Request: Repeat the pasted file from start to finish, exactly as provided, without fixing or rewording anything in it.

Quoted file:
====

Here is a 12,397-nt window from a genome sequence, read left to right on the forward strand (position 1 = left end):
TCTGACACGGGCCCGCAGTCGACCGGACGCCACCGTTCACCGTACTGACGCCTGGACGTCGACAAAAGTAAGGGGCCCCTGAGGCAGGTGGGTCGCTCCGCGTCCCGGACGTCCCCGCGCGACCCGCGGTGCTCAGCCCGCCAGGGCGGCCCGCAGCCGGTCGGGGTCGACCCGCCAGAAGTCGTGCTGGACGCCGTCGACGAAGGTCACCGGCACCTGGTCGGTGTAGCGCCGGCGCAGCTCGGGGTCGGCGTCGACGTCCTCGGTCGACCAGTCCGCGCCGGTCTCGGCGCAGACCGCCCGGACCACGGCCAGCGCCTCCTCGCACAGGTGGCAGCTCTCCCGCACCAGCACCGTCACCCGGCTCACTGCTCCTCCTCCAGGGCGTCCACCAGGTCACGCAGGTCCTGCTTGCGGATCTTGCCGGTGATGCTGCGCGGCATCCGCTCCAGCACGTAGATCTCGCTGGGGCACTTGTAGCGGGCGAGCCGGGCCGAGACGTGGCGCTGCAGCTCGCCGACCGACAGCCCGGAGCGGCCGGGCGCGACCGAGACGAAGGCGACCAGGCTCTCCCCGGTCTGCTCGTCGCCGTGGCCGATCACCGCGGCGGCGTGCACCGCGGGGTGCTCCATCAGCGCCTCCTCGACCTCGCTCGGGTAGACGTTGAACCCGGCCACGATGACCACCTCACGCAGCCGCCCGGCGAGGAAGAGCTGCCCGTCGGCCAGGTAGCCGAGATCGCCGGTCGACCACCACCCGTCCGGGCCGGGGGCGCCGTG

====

Here is a 12,397-nt window from a genome sequence, read left to right on the forward strand (position 1 = left end):
TCTGACACGGGCCCGCAGTCGACCGGACGCCACCGTTCACCGTACTGACGCCTGGACGTCGACAAAAGTAAGGGGCCCCTGAGGCAGGTGGGTCGCTCCGCGTCCCGGACGTCCCCGCGCGACCCGCGGTGCTCAGCCCGCCAGGGCGGCCCGCAGCCGGTCGGGGTCGACCCGCCAGAAGTCGTGCTGGACGCCGTCGACGAAGGTCACCGGCACCTGGTCGGTGTAGCGCCGGCGCAGCTCGGGGTCGGCGTCGACGTCCTCGGTCGACCAGTCCGCGCCGGTCTCGGCGCAGACCGCCCGGACCACGGCCAGCGCCTCCTCGCACAGGTGGCAGCTCTCCCGCACCAGCACCGTCACCCGGCTCACTGCTCCTCCTCCAGGGCGTCCACCAGGTCACGCAGGTCCTGCTTGCGGATCTTGCCGGTGATGCTGCGCGGCATCCGCTCCAGCACGTAGATCTCGCTGGGGCACTTGTAGCGGGCGAGCCGGGCCGAGACGTGGCGCTGCAGCTCGCCGACCGACAGCCCGGAGCGGCCGGGCGCGACCGAGACGAAGGCGACCAGGCTCTCCCCGGTCTGCTCGTCGCCGTGGCCGATCACCGCGGCGGCGTGCACCGCGGGGTGCTCCATCAGCGCCTCCTCGACCTCGCTCGGGTAGACGTTGAACCCGGCCACGATGACCACCTCACGCAGCCGCCCGGCGAGGAAGAGCTGCCCGTCGGCCAGGTAGCCGAGATCGCCGGTCGACCACCACCCGTCCGGGCCGGGGGCGCCGTG